30 October 2009

A Single Time Zone for the entire World

I have often wondered why we can’t have a single time zone for the entire world. We can then all follow the same 24 hour clock. Think of all the benefits it would accrue.

No missed connecting flights. This sometimes happens, when, having landed in a new country, you forget to synchronise your watch to the new time zone. Another benefit would be that when you land in a foreign country, you are sure what the current local (?) time is. Therefore, you are less likely to miss that important business meeting. Think also how the artificial date line would go up in a wisp. No gaining or losing days as you take transpacific flights. Had this time zone rule been promulgated before his time, Jules Verne would have had to write the climax of ‘Around the world in eighty days’ differently.

The biggest advantage would however be the saving in software development and deployment. Time zone conversion software keeps piling up like some garbage in a landfill. Any software, that services or triggers anything that is cross border, and has something to do with real time or near real time, has always been a nightmare to maintain. What with daylight saving hours in some countries, the complexity just keeps growing exponentially. Multinational companies come to a grinding halt whenever a software that has anything to do with time stamp and time-zone gets messed up. Operations halt, business is lost and generally chaos reigns all over.

The argument against a single time zone is essentially the psychological impact leading to a physiological distress. We have grown with our times, metaphorically and physically. We have breakfast at a particular time, go to office at a particular time, whether in Bangalore or in Rio De Janeiro. But with a same time zone all across the world, some may have breakfast at 1200 hours while others may take breakfast at 2300 hours. I say, so what? Such psychological barriers can be overcome. Think of the people in the poles; often times, for them, there is no correlation with what they are doing and where the sun is in the sky. Think also of the blind. Time is just a number for the blind. I think the psychological barrier is not a big deal.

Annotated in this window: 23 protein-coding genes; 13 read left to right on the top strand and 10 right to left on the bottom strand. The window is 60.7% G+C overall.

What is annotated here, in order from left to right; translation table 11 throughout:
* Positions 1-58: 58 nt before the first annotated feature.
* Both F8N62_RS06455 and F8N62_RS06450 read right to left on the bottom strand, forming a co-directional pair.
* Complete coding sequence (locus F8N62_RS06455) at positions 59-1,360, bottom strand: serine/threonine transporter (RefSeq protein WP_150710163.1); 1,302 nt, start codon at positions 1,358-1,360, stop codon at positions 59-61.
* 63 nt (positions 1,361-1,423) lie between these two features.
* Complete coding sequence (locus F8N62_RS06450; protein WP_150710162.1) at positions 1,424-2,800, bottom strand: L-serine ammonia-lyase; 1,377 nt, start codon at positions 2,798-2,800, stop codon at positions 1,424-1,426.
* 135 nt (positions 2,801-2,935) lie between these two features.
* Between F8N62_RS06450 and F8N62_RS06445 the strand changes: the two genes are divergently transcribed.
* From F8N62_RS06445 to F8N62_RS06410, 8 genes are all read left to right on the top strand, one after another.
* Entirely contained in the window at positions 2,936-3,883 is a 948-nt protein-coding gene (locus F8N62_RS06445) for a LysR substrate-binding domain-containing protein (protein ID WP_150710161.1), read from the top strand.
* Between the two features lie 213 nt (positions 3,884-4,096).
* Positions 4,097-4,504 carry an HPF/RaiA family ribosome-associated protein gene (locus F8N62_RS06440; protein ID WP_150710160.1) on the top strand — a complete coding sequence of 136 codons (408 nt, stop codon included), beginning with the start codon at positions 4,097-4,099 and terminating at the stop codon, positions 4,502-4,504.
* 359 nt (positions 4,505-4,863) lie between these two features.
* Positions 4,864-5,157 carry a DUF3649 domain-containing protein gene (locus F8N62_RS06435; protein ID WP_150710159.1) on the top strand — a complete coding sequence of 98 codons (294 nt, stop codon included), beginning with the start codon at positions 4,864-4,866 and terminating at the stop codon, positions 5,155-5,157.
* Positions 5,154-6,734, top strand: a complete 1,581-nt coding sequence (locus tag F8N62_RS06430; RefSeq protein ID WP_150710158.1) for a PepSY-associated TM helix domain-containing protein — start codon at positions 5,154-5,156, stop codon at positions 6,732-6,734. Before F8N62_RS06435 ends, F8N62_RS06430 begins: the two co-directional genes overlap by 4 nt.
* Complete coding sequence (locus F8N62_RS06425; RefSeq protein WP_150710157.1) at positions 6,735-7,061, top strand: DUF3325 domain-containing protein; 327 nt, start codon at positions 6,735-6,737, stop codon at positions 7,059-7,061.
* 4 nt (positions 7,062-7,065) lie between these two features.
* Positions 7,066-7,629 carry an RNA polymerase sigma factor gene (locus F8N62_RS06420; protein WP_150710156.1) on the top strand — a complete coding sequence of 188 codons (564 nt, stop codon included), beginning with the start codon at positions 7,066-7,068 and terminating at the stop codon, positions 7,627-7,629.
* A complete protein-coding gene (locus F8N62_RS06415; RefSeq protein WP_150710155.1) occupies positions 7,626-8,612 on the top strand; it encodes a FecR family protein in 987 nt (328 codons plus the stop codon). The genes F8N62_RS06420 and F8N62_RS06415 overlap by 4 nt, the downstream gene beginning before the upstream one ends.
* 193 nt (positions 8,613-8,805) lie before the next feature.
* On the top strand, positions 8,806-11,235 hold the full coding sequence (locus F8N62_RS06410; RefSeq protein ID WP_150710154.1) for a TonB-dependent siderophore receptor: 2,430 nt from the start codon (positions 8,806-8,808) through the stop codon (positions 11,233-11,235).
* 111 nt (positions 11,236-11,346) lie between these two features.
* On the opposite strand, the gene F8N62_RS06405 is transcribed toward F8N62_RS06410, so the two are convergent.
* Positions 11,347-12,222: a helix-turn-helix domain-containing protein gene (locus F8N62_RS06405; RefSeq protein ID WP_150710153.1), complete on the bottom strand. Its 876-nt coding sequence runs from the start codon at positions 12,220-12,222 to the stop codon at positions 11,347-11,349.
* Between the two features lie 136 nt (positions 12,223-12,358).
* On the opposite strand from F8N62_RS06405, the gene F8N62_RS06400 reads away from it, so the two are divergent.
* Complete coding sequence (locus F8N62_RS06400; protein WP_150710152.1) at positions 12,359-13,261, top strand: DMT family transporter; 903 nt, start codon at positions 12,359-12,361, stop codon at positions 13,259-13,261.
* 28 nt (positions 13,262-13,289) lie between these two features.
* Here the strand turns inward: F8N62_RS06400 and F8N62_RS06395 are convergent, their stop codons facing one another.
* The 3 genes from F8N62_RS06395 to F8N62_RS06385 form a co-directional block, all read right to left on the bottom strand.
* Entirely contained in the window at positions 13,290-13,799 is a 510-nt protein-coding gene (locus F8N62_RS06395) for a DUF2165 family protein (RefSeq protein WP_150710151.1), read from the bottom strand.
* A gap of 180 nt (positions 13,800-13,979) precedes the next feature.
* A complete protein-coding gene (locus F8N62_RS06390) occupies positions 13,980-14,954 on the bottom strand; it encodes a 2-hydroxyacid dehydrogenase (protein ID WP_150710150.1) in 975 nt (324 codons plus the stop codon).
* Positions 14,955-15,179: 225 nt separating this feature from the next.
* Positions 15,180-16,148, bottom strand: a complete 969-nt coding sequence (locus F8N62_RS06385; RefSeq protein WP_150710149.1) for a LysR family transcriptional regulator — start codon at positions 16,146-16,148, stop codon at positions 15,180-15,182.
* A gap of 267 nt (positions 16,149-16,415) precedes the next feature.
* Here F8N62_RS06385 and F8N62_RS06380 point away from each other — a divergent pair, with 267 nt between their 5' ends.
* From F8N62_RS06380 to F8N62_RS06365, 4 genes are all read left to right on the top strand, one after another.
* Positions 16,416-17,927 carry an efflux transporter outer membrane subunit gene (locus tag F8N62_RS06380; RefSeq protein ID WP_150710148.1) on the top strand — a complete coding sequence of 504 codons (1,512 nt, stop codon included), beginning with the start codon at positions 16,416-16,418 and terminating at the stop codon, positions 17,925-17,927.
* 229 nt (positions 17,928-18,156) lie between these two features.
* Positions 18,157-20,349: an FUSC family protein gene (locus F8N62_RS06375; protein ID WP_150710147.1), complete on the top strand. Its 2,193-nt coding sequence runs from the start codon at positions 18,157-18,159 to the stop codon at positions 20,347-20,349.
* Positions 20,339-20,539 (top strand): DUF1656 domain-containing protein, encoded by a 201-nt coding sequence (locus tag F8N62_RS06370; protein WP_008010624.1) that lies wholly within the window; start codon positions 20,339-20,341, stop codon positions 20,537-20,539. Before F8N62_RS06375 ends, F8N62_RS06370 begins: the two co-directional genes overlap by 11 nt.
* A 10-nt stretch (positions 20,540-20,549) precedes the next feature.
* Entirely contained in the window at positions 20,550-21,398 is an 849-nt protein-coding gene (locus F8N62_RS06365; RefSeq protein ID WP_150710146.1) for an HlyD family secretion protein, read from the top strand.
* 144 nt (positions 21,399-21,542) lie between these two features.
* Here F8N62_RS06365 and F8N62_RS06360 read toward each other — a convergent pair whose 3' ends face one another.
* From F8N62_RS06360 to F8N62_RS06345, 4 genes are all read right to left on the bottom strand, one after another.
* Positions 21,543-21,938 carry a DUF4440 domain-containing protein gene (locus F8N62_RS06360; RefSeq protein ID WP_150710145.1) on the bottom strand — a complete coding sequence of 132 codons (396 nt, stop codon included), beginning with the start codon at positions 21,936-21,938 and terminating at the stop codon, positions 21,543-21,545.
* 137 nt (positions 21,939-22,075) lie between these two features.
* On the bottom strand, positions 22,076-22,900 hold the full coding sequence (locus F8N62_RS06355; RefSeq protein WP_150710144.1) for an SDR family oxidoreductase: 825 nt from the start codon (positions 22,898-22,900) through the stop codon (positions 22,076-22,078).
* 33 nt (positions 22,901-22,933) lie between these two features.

The real problem obviously is to make all countries agree on a common clock. It is not a trivial task. Look at where the universal language Esperanto is today. Even after one and a quarter century after its invention, no country has adopted it. Language obviously evokes more emotion than time zone, but to get all countries to a single time zone will take a while.

Even so, I think it is worth engaging in that direction. Perhaps, someday you would place a transatlantic call and not ask this question: What time is it over there?

2 comments:

shoOOonya said...

You are forgetting that when travelling cross border; you will be saved the trouble of adjusting the watch and no risk of missing the appointment BUT you will have to suddenly get used to having your breakfast, lunch and dinner at some different time. BNot just psychological but thats a huge inconvenience.

Different time zones ensure that your daily life is NOT disrupted and you still do things at the same time.

In this age of increased international travel and frequent travellers ... if you had to get used to new set of timings for waking up, sleeping and food consumption ... One would go crazy !!

Akter Md. Ali said...

I support you 100%. I am delighted to see that there is some one else who also thinks like me. In fact I have created a facebook group "Single Global Time Zone" 2 years back but got very little response. I welcome you to join the group.

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